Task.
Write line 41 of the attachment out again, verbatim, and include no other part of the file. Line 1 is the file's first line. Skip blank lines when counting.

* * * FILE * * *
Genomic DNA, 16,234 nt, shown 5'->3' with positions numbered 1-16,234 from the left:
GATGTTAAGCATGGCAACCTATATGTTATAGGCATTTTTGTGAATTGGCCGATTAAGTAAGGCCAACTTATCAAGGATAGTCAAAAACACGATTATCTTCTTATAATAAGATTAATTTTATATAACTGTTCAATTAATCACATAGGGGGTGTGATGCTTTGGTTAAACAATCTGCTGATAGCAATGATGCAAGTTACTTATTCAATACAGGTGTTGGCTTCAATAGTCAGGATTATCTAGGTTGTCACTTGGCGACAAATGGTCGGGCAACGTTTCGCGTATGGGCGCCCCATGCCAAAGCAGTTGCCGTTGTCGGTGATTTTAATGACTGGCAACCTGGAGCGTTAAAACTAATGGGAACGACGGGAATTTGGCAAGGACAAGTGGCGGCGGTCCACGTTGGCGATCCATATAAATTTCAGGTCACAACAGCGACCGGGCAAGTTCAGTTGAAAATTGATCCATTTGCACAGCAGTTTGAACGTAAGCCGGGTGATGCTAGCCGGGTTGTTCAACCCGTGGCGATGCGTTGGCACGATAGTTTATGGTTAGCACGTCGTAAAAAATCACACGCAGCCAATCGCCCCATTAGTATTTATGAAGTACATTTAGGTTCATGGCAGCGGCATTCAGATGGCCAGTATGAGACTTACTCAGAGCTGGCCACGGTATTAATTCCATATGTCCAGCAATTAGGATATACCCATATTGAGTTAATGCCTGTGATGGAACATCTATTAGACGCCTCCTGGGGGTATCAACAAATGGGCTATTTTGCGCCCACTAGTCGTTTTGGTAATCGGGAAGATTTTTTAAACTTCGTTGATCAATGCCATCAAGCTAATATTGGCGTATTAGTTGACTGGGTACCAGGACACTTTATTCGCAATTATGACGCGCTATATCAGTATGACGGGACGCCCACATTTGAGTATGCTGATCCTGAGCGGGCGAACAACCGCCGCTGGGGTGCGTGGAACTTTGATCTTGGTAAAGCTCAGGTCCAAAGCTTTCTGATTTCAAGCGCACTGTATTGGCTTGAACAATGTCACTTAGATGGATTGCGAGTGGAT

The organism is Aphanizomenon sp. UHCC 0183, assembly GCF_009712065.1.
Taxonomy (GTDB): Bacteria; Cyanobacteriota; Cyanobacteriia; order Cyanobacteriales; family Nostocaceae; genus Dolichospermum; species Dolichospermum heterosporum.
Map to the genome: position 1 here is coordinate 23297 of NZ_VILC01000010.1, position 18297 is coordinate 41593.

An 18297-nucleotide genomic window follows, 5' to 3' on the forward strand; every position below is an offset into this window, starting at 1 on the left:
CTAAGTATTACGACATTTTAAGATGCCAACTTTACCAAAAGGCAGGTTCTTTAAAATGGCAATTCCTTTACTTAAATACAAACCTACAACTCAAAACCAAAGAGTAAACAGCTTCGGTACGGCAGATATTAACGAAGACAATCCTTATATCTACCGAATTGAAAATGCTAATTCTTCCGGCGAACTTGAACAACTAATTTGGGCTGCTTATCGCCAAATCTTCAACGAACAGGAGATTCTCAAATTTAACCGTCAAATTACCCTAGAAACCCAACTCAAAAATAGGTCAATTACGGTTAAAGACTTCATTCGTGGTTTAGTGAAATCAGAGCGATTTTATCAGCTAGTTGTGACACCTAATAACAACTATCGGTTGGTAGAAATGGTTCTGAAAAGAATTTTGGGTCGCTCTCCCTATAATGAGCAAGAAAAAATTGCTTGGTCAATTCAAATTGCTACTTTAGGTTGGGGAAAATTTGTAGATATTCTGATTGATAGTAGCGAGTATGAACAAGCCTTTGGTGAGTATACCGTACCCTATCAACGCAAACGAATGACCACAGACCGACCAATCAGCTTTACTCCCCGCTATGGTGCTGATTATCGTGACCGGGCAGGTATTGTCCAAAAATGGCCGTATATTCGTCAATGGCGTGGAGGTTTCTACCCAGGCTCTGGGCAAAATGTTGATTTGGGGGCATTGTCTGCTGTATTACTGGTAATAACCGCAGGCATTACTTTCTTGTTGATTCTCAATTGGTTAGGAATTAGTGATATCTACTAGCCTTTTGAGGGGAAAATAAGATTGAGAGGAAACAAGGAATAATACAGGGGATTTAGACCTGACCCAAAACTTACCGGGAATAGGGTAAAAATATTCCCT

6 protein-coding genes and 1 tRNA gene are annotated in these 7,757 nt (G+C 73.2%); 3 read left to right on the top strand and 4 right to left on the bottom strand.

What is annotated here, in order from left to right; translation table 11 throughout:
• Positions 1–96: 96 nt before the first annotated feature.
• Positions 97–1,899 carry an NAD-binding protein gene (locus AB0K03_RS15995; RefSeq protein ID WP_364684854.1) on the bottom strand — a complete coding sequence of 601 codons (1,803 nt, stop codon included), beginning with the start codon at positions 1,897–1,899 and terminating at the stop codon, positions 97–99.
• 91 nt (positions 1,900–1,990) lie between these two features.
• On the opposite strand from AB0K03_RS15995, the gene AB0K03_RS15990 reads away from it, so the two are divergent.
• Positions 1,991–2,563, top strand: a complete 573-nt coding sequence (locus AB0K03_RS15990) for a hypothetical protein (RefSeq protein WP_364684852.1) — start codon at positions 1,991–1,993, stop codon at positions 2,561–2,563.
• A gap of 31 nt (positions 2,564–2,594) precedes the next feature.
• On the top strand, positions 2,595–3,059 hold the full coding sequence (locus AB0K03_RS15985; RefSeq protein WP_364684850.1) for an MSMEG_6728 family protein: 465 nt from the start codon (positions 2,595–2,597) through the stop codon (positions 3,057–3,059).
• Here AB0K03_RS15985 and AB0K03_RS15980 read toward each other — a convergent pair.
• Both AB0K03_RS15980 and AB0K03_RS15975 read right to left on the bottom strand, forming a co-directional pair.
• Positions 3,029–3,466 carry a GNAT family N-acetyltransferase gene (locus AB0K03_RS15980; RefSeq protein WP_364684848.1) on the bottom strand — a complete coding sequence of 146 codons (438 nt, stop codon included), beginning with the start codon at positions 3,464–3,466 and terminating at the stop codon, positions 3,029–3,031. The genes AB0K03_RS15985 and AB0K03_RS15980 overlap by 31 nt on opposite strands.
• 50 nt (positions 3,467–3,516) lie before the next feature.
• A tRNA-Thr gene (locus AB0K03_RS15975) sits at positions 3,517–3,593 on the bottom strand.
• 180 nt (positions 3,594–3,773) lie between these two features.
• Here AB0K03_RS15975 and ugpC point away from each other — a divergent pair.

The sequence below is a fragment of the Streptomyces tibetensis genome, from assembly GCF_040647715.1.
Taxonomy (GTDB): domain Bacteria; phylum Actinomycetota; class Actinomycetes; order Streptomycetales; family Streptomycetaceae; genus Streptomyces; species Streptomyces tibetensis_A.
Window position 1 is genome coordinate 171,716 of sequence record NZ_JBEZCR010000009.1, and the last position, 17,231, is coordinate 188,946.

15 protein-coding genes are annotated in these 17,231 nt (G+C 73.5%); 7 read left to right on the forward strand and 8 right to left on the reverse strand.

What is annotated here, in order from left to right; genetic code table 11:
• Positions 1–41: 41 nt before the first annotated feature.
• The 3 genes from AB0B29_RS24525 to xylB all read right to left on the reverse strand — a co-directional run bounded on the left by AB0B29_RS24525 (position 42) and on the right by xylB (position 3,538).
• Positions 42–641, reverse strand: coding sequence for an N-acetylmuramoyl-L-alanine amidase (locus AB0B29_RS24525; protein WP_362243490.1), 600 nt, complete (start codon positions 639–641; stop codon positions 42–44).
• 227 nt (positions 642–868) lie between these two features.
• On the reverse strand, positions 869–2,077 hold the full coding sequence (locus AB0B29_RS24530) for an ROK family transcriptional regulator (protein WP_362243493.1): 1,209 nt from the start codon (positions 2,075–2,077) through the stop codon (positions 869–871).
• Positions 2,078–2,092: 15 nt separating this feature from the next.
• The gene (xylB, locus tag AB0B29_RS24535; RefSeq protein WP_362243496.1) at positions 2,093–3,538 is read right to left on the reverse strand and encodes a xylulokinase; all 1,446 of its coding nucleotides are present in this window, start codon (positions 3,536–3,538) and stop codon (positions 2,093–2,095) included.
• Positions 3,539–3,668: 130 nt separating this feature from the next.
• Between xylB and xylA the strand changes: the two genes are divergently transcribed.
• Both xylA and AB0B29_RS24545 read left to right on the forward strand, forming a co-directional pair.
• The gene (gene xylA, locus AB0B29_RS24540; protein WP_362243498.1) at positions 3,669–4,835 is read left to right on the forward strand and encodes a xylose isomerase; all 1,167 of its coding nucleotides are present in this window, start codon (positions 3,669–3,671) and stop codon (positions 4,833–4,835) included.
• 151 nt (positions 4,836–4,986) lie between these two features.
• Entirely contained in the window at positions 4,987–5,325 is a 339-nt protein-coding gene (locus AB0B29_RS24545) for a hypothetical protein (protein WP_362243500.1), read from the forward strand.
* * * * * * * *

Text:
• Entirely contained in the window at positions 4,987–5,325 is a 339-nt protein-coding gene (locus AB0B29_RS24545) for a hypothetical protein (protein WP_362243500.1), read from the forward strand.